Two super-Earths orbit a red dwarf star in this artwork. As system like this may be extremely common in the Universe. Credit: Alex Boersma
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Two super-Earths orbit a red dwarf star in this artwork. As system like this may be extremely common in the Universe. Credit: Alex Boersma

Twin super-Earths around a nearby star make our solar system look weird

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Dec 7, 2017

The more papers I read about "strange" exoplanets, the more I realize we're the strange ones.

In 2015, astronomers reported the discovery of a planet orbiting the nearby star K2-18. The planet, called K2-18b, was seen to transit the star; that is, we see its orbit edge-on, so once every orbit it passes directly between us and the star, blocking a percentage of the starlight. That dip in brightness was detected by the Kepler observatory (which had its mission extended and renamed to K2, hence the star's name). The planet's existence was confirmed with follow-up observations using the Spitzer Space Telescope.

This caused some excitement in the astronomical community. For one thing, K2-18 is a red dwarf, a small, low-mass, dim bulb of a star … but the most common kind of star in the Milky Way (and presumably the entire Universe). 80% or so of all stars in our galaxy are red dwarfs. K2-18 is also nearby, just about 110 light-years away. That's close in astronomy terms; bright enough to observe pretty easily.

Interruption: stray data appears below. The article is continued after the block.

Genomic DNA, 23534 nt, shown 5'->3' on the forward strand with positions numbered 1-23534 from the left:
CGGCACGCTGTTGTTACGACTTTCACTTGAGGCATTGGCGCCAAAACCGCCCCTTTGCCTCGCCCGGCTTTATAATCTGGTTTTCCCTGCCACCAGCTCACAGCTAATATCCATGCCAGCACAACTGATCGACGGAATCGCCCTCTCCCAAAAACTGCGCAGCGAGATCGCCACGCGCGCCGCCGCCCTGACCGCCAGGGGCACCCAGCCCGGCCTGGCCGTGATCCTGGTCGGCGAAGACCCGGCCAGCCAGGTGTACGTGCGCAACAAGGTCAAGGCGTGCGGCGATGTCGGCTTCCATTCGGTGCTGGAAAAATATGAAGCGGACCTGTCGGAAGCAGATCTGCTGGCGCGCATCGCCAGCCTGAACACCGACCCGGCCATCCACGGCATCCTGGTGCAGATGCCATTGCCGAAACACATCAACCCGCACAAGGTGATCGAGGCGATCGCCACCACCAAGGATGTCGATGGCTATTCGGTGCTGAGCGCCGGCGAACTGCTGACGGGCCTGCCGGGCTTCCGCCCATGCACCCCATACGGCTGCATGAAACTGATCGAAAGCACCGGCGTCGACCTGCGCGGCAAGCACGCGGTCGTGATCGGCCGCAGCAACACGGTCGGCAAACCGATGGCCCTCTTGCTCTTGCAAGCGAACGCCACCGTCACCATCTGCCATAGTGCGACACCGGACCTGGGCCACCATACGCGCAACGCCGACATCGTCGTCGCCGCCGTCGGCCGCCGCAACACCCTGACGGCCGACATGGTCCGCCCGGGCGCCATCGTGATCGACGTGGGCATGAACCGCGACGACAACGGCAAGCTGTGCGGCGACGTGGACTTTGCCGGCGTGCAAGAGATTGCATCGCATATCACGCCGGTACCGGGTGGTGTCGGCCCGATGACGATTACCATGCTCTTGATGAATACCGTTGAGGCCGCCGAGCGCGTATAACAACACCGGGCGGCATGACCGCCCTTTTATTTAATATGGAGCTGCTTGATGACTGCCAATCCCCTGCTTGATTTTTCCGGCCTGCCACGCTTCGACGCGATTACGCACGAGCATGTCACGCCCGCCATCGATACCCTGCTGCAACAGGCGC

Also, the planet has an orbital period of about 33 days, putting it about 22 million kilometers from the star. That's far closer than Earth is to the Sun, but remember, K2-18 is dim. When you crank the numbers, you find that K2-18b receives about the same amount of light and heat from its star as we do from the Sun. That puts the planet in the star's "habitable zone," the region around it where a planet can be warm enough for liquid water to exist on its surface. If you're searching for worlds with the potential for life, K2-18b isn't a bad place to keep in mind.

 

The transit also gives the size of the planet: It's about 2.3 times wider than Earth. That's pretty big, but still significantly smaller than Neptune. Planets like this are called Super-Earths, and if they get much bigger they become mini-Neptunes. It depends on just how big they are and how thick their atmosphere is. That's hard to figure out (or even guess at) until you know the planet's mass, which a transit doesn't reveal.

So astronomers used the High Accuracy Radial Velocity Planet Searcher (HARPS) spectrograph to observe K2-18. This instrument can detect extremely small shifts in the light from a star as a planet orbits it, looking for the Doppler shift in the starlight as the planet tugs on the star. This yields the planet's mass, and what they found is very intriguing: The planet has a mass of roughly 8 (±2) times Earth's mass.

Two objects of different masses orbit each other; the more massive one makes a big circle and the lower mass one a smaller circle. Credit: NASA/Spaceplace

Two objects of different masses orbit each other; the more massive one makes a little circle and the lower mass one a bigger circle. Credit: NASA/Spaceplace

Why is that so very interesting? Because it lets us figure out the planet's surface gravity and its density. The surface gravity is about 1.5 times ours; if you weighed, say, 100 pounds here you'd weigh 150 there. Uncomfortable, but livable.